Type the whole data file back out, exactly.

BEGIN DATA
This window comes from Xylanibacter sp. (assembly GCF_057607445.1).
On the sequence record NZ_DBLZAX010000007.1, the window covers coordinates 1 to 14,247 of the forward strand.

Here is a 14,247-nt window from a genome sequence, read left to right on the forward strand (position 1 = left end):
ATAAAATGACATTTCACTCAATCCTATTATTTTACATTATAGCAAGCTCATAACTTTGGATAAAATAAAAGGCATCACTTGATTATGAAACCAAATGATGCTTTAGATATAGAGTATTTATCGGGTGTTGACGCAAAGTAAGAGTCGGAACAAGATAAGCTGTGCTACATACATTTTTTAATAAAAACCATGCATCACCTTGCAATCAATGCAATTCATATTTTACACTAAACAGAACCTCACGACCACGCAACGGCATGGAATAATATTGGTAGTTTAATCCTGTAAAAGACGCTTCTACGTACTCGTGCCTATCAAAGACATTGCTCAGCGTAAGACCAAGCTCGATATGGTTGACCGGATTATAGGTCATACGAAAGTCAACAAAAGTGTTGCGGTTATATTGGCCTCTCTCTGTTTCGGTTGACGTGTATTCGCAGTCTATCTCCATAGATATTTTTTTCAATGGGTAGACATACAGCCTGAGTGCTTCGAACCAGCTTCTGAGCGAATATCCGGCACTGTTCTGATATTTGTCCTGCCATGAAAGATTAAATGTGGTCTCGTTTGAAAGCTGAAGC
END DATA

This window comes from Xylanibacter sp. (assembly GCF_057607445.1).
On the sequence record NZ_DBLZAX010000007.1, the window covers coordinates 1 to 14,247 of the forward strand.

Here is a 14,247-nt window from a genome sequence, read left to right on the forward strand (position 1 = left end):
ATAAAATGACATTTCACTCAATCCTATTATTTTACATTATAGCAAGCTCATAACTTTGGATAAAATAAAAGGCATCACTTGATTATGAAACCAAATGATGCTTTAGATATAGAGTATTTATCGGGTGTTGACGCAAAGTAAGAGTCGGAACAAGATAAGCTGTGCTACATACATTTTTTAATAAAAACCATGCATCACCTTGCAATCAATGCAATTCATATTTTACACTAAACAGAACCTCACGACCACGCAACGGCATGGAATAATATTGGTAGTTTAATCCTGTAAAAGACGCTTCTACGTACTCGTGCCTATCAAAGACATTGCTCAGCGTAAGACCAAGCTCGATATGGTTGACCGGATTATAGGTCATACGAAAGTCAACAAAAGTGTTGCGGTTATATTGGCCTCTCTCTGTTTCGGTTGACGTGTATTCGCAGTCTATCTCCATAGATATTTTTTTCAATGGGTAGACATACAGCCTGAGTGCTTCGAACCAGCTTCTGAGCGAATATCCGGCACTGTTCTGATATTTGTCCTGCCATGAAAGATTAAATGTGGTCTCGTTTGAAAGCTGAAGC